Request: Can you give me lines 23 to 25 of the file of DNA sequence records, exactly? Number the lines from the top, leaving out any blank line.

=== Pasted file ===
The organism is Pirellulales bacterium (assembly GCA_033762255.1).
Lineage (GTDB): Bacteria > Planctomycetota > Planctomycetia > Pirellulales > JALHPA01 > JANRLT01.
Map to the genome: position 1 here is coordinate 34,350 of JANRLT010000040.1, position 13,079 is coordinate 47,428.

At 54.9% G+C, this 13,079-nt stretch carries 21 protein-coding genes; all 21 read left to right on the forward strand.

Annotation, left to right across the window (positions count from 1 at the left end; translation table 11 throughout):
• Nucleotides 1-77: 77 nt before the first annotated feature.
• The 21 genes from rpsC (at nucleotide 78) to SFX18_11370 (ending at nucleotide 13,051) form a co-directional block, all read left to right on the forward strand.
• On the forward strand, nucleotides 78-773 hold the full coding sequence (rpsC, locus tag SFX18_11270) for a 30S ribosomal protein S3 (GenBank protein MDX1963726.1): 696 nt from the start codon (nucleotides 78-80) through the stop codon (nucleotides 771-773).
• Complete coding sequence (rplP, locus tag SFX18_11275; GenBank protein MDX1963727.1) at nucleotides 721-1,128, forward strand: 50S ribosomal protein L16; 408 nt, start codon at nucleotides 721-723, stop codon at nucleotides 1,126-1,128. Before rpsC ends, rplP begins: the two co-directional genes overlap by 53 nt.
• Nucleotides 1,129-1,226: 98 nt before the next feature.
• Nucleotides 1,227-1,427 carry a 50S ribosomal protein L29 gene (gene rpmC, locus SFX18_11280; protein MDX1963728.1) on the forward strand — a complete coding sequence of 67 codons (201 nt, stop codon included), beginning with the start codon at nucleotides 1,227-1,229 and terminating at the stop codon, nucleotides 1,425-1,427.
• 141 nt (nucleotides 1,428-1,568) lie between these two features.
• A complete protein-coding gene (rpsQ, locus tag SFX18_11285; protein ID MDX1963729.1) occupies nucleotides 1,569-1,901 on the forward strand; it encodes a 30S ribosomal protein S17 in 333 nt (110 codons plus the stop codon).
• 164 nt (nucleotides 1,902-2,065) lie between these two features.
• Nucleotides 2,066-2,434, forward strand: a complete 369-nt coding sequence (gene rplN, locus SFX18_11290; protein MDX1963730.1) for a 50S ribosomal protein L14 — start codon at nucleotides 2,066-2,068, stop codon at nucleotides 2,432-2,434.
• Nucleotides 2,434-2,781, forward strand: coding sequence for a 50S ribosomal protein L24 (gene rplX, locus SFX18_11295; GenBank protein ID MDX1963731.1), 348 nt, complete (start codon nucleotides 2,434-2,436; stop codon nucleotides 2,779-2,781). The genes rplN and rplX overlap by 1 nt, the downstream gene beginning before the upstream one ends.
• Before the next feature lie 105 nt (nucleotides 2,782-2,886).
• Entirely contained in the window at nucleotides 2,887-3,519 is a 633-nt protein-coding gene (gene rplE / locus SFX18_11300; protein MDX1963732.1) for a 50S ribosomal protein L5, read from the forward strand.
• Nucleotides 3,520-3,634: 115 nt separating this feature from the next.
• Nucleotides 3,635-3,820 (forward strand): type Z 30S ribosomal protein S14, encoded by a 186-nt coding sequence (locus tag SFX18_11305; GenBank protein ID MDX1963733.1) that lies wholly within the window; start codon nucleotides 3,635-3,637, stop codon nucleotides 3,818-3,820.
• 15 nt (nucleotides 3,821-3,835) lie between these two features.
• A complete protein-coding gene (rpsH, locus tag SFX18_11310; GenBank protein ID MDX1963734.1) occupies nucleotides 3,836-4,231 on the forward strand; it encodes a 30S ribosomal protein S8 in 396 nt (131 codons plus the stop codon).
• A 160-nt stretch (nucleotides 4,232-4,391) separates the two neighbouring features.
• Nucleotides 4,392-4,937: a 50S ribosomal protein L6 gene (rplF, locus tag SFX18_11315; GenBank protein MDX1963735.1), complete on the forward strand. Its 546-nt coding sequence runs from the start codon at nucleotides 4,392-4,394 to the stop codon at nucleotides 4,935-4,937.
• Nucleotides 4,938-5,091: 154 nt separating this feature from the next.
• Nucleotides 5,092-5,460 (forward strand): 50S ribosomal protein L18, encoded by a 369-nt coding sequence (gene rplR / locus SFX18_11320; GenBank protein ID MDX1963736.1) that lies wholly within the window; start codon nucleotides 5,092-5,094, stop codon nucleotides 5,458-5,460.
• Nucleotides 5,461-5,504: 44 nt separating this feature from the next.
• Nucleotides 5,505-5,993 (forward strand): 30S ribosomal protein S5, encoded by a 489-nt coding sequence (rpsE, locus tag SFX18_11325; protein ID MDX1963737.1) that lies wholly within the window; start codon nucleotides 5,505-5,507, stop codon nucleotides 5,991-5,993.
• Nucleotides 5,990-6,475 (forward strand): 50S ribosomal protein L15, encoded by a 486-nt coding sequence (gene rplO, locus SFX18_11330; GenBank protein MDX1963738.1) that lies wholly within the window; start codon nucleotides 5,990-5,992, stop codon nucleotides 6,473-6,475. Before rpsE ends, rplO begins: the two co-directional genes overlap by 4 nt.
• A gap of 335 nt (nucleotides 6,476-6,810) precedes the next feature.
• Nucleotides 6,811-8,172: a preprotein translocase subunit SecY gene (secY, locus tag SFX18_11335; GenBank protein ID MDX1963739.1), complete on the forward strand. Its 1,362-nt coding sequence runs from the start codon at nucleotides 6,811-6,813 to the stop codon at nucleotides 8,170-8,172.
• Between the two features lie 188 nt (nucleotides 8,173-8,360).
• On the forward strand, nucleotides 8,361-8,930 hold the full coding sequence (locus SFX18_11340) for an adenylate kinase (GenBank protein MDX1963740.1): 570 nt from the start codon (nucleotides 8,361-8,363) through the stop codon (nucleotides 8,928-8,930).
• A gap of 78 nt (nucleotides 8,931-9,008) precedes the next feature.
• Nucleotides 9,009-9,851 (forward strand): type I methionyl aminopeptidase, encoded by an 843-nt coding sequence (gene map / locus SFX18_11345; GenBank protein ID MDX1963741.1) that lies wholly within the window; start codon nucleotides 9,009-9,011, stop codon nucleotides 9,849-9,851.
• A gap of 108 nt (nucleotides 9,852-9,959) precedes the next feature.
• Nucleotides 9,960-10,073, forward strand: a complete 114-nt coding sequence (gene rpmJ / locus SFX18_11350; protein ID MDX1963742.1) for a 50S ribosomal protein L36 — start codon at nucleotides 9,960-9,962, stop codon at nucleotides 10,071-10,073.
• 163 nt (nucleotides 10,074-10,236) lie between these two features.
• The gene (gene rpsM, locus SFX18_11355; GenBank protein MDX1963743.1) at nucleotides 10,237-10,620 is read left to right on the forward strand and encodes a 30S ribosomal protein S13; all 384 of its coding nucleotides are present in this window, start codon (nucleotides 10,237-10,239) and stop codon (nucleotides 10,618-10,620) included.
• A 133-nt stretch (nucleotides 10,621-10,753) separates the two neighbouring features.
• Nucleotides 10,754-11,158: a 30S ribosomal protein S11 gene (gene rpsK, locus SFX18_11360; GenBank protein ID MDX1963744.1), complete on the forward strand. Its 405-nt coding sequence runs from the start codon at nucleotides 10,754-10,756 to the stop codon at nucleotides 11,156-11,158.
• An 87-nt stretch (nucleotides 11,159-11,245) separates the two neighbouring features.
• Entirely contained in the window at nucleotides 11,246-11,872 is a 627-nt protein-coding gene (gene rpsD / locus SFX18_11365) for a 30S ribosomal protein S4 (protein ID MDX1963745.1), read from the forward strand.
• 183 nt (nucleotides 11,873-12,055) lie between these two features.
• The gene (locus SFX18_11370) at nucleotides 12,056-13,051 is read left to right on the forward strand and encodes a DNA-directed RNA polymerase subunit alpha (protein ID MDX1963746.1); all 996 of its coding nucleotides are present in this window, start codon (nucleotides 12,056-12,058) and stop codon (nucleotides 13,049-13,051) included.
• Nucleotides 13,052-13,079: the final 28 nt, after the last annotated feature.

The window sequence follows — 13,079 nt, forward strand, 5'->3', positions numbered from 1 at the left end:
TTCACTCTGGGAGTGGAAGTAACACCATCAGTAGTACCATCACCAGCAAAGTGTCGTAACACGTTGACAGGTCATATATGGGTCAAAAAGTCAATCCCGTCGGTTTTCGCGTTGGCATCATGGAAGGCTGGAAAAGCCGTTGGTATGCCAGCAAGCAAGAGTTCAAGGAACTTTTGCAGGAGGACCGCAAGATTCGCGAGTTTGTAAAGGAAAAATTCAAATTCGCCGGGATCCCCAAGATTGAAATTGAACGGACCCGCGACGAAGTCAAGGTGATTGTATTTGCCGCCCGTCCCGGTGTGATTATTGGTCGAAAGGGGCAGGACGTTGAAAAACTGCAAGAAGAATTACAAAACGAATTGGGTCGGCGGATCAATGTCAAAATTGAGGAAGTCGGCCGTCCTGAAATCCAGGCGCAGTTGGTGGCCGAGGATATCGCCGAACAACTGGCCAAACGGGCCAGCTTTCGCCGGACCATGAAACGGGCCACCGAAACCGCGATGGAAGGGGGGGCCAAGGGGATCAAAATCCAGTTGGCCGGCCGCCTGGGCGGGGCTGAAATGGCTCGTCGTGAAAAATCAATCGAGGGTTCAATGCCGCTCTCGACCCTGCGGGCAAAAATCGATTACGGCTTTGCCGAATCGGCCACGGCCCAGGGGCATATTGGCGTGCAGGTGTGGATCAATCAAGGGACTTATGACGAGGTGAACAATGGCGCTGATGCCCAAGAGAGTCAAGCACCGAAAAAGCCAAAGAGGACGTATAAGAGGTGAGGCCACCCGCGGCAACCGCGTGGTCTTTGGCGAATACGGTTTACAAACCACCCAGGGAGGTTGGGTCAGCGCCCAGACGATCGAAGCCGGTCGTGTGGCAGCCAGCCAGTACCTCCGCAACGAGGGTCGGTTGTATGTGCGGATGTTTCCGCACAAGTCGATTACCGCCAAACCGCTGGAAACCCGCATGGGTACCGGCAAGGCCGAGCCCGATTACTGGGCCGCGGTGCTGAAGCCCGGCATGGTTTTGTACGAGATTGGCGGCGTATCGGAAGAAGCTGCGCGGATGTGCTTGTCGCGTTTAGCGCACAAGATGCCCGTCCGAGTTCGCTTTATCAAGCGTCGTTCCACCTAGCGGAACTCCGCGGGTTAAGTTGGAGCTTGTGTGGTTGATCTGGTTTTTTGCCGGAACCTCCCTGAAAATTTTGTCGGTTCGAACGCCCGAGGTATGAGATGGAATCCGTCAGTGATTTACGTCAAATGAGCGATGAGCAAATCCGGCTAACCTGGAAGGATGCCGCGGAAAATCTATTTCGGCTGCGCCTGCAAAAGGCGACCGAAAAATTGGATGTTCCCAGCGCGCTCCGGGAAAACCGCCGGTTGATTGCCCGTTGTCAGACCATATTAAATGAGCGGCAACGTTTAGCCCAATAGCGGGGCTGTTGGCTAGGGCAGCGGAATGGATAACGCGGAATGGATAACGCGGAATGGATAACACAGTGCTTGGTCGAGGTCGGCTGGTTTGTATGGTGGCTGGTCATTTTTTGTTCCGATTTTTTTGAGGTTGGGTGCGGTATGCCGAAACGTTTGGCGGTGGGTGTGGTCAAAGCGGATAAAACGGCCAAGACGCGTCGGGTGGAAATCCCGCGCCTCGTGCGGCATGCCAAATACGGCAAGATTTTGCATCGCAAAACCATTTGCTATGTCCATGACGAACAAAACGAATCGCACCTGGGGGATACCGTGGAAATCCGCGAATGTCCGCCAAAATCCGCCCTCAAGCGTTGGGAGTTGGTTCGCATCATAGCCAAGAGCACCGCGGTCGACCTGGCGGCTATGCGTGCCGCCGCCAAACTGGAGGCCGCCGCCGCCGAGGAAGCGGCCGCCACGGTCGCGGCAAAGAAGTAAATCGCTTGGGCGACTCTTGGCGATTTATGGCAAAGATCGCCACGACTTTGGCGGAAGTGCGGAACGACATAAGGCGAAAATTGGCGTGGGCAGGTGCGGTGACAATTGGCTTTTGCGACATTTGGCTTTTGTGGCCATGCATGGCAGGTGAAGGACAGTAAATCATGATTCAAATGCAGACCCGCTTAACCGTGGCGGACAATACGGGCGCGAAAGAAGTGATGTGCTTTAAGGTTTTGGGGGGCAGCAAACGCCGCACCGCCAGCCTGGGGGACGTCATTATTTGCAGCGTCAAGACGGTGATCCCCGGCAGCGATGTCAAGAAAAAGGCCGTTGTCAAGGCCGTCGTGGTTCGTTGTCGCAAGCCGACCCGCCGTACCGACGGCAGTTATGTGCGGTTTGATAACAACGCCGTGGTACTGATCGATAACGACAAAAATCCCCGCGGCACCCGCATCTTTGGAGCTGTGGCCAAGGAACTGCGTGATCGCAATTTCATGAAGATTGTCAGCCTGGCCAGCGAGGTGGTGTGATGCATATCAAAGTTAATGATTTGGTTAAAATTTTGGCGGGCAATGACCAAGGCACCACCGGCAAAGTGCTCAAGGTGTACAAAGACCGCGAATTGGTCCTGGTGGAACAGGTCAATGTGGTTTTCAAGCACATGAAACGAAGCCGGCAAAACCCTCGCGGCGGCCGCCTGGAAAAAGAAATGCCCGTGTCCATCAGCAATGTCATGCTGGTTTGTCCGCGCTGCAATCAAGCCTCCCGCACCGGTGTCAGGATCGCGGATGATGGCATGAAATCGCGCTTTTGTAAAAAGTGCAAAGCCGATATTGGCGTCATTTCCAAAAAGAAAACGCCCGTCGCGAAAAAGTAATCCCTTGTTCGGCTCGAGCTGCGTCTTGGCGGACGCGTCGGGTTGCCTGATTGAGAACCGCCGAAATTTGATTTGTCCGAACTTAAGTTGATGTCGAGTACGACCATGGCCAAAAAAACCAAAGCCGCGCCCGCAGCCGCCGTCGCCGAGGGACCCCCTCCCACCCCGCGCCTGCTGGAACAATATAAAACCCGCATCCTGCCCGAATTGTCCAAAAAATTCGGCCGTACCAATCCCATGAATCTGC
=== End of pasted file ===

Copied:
• A 160-nt stretch (nucleotides 4,232-4,391) separates the two neighbouring features.
• Nucleotides 4,392-4,937: a 50S ribosomal protein L6 gene (rplF, locus tag SFX18_11315; GenBank protein MDX1963735.1), complete on the forward strand. Its 546-nt coding sequence runs from the start codon at nucleotides 4,392-4,394 to the stop codon at nucleotides 4,935-4,937.
• Nucleotides 4,938-5,091: 154 nt separating this feature from the next.